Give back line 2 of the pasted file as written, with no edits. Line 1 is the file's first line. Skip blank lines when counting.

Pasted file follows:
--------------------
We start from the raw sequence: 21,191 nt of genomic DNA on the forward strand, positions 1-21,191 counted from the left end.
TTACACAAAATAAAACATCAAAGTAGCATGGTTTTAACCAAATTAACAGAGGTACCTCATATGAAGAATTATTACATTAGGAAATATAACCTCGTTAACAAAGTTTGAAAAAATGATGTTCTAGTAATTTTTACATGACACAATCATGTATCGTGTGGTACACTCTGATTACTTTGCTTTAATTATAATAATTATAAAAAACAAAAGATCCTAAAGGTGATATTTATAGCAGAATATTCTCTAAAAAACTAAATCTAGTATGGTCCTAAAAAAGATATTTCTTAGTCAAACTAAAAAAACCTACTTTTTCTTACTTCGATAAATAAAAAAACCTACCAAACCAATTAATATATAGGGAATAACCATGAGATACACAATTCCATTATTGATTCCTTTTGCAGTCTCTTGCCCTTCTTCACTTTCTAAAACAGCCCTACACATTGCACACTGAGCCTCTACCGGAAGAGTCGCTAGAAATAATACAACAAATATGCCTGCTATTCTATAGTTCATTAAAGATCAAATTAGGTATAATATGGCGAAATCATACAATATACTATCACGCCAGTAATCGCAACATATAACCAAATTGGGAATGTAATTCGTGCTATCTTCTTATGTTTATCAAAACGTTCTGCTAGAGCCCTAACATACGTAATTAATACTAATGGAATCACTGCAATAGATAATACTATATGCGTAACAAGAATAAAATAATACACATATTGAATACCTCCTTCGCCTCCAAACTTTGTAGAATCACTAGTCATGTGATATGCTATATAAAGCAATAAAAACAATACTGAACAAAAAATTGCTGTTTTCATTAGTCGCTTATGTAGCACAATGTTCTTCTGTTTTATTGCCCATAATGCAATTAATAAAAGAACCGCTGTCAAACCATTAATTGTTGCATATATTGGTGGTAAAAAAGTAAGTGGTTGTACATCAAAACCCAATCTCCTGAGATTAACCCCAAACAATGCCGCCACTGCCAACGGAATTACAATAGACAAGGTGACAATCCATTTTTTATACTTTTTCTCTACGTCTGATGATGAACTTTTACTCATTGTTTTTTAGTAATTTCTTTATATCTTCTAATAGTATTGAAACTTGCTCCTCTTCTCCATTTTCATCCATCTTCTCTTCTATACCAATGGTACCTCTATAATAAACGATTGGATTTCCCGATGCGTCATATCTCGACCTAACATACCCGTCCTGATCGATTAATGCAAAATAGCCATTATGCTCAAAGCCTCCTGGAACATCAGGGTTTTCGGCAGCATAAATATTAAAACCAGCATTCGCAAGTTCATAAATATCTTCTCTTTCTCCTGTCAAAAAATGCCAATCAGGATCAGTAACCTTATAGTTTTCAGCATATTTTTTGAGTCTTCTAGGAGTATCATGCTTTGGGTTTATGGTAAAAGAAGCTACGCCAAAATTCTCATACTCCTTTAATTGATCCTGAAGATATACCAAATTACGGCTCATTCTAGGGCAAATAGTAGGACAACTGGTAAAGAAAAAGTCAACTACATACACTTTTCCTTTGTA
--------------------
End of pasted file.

TTACACAAAATAAAACATCAAAGTAGCATGGTTTTAACCAAATTAACAGAGGTACCTCATATGAAGAATTATTACATTAGGAAATATAACCTCGTTAACAAAGTTTGAAAAAATGATGTTCTAGTAATTTTTACATGACACAATCATGTATCGTGTGGTACACTCTGATTACTTTGCTTTAATTATAATAATTATAAAAAACAAAAGATCCTAAAGGTGATATTTATAGCAGAATATTCTCTAAAAAACTAAATCTAGTATGGTCCTAAAAAAGATATTTCTTAGTCAAACTAAAAAAACCTACTTTTTCTTACTTCGATAAATAAAAAAACCTACCAAACCAATTAATATATAGGGAATAACCATGAGATACACAATTCCATTATTGATTCCTTTTGCAGTCTCTTGCCCTTCTTCACTTTCTAAAACAGCCCTACACATTGCACACTGAGCCTCTACCGGAAGAGTCGCTAGAAATAATACAACAAATATGCCTGCTATTCTATAGTTCATTAAAGATCAAATTAGGTATAATATGGCGAAATCATACAATATACTATCACGCCAGTAATCGCAACATATAACCAAATTGGGAATGTAATTCGTGCTATCTTCTTATGTTTATCAAAACGTTCTGCTAGAGCCCTAACATACGTAATTAATACTAATGGAATCACTGCAATAGATAATACTATATGCGTAACAAGAATAAAATAATACACATATTGAATACCTCCTTCGCCTCCAAACTTTGTAGAATCACTAGTCATGTGATATGCTATATAAAGCAATAAAAACAATACTGAACAAAAAATTGCTGTTTTCATTAGTCGCTTATGTAGCACAATGTTCTTCTGTTTTATTGCCCATAATGCAATTAATAAAAGAACCGCTGTCAAACCATTAATTGTTGCATATATTGGTGGTAAAAAAGTAAGTGGTTGTACATCAAAACCCAATCTCCTGAGATTAACCCCAAACAATGCCGCCACTGCCAACGGAATTACAATAGACAAGGTGACAATCCATTTTTTATACTTTTTCTCTACGTCTGATGATGAACTTTTACTCATTGTTTTTTAGTAATTTCTTTATATCTTCTAATAGTATTGAAACTTGCTCCTCTTCTCCATTTTCATCCATCTTCTCTTCTATACCAATGGTACCTCTATAATAAACGATTGGATTTCCCGATGCGTCATATCTCGACCTAACATACCCGTCCTGATCGATTAATGCAAAATAGCCATTATGCTCAAAGCCTCCTGGAACATCAGGGTTTTCGGCAGCATAAATATTAAAACCAGCATTCGCAAGTTCATAAATATCTTCTCTTTCTCCTGTCAAAAAATGCCAATCAGGATCAGTAACCTTATAGTTTTCAGCATATTTTTTGAGTCTTCTAGGAGTATCATGCTTTGGGTTTATGGTAAAAGAAGCTACGCCAAAATTCTCATACTCCTTTAATTGATCCTGAAGATATACCAAATTACGGCTCATTCTAGGGCAAATAGTAGGACAACTGGTAAAGAAAAAGTCAACTACATACACTTTTCCTTTGTA